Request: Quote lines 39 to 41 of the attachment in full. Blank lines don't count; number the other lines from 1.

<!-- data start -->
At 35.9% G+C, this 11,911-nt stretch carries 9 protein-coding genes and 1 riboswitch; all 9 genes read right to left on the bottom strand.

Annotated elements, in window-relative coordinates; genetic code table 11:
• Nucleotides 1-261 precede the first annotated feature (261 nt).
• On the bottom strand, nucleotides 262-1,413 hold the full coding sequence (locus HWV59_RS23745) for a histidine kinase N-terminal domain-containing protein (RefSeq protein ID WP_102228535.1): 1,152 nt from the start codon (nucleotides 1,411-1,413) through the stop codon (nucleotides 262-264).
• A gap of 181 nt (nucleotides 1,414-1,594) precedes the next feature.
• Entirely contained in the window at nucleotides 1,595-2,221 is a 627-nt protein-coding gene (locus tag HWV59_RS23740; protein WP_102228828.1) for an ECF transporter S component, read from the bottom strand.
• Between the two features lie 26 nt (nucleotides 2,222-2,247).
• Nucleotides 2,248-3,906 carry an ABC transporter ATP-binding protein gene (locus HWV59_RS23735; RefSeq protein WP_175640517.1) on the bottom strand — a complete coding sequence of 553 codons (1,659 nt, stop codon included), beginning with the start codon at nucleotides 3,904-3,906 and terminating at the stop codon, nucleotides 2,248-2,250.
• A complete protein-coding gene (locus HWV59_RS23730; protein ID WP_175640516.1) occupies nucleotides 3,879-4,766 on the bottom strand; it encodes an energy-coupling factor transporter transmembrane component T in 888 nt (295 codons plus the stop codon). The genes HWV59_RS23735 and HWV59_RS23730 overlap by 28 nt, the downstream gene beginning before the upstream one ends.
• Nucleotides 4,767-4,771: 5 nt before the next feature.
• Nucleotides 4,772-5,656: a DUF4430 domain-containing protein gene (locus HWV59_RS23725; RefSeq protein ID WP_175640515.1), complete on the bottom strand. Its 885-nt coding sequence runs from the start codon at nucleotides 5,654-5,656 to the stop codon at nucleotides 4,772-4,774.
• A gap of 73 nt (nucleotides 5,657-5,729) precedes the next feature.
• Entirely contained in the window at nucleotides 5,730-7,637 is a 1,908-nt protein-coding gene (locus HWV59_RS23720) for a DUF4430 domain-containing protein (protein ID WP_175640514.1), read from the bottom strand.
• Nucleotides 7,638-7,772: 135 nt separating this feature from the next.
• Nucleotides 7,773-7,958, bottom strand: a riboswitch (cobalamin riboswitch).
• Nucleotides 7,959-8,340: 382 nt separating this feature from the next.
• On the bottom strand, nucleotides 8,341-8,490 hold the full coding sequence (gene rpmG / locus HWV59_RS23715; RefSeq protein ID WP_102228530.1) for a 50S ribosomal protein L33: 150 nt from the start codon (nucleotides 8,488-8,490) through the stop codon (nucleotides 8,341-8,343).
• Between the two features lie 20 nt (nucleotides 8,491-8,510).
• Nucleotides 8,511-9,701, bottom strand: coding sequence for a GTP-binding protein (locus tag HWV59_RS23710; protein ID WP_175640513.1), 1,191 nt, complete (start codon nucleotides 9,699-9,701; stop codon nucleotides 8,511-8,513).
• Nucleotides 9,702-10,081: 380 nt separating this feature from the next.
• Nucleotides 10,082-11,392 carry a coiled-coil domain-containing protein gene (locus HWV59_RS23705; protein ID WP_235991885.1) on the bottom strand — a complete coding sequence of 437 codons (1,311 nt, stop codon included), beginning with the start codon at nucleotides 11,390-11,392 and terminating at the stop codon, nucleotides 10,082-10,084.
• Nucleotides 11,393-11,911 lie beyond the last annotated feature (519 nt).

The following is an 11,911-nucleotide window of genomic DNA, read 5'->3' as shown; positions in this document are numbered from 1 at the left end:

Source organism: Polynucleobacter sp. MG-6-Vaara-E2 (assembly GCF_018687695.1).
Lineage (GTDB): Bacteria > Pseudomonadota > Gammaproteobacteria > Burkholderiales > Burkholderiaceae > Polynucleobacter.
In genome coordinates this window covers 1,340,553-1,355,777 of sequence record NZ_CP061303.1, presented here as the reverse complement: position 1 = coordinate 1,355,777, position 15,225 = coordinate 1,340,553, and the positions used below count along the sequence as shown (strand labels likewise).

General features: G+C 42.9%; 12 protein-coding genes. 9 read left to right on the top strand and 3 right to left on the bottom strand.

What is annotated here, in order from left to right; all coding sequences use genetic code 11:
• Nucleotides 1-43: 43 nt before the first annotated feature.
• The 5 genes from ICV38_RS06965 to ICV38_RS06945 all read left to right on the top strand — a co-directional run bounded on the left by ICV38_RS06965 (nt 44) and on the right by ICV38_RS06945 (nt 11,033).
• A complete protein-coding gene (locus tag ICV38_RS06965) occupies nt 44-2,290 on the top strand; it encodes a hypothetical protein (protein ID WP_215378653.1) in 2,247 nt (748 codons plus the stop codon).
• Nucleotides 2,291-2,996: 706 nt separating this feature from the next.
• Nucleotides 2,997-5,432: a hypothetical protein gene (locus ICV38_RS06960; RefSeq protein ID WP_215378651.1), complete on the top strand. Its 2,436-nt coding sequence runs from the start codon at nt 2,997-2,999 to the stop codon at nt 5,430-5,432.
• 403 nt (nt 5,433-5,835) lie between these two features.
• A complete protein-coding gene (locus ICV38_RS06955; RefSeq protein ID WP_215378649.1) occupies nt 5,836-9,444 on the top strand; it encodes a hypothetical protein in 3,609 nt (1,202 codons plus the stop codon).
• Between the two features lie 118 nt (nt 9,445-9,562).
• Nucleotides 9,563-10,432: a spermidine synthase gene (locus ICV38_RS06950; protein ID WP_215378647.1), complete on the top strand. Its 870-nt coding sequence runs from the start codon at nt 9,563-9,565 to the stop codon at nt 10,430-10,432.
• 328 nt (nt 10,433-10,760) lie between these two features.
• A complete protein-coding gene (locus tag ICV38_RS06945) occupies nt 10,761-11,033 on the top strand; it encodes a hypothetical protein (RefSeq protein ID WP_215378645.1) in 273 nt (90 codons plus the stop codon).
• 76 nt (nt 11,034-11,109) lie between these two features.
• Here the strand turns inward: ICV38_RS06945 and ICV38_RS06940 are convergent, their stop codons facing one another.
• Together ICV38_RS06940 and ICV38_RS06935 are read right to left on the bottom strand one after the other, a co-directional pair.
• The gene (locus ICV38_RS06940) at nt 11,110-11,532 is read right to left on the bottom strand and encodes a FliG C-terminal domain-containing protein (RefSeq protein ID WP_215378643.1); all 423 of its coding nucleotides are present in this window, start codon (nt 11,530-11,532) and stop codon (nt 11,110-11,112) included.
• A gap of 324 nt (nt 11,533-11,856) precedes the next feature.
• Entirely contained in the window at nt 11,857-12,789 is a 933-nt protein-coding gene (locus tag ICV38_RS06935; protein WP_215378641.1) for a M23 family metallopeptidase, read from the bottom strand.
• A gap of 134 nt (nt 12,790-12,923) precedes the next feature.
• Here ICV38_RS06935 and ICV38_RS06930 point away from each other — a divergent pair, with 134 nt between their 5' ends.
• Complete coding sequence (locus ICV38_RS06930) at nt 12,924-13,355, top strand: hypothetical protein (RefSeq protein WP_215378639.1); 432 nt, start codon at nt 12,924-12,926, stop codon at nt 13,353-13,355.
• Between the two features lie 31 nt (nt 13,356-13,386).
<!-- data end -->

• A complete protein-coding gene (locus tag ICV38_RS06945) occupies nt 10,761-11,033 on the top strand; it encodes a hypothetical protein (RefSeq protein ID WP_215378645.1) in 273 nt (90 codons plus the stop codon).
• 76 nt (nt 11,034-11,109) lie between these two features.
• Here the strand turns inward: ICV38_RS06945 and ICV38_RS06940 are convergent, their stop codons facing one another.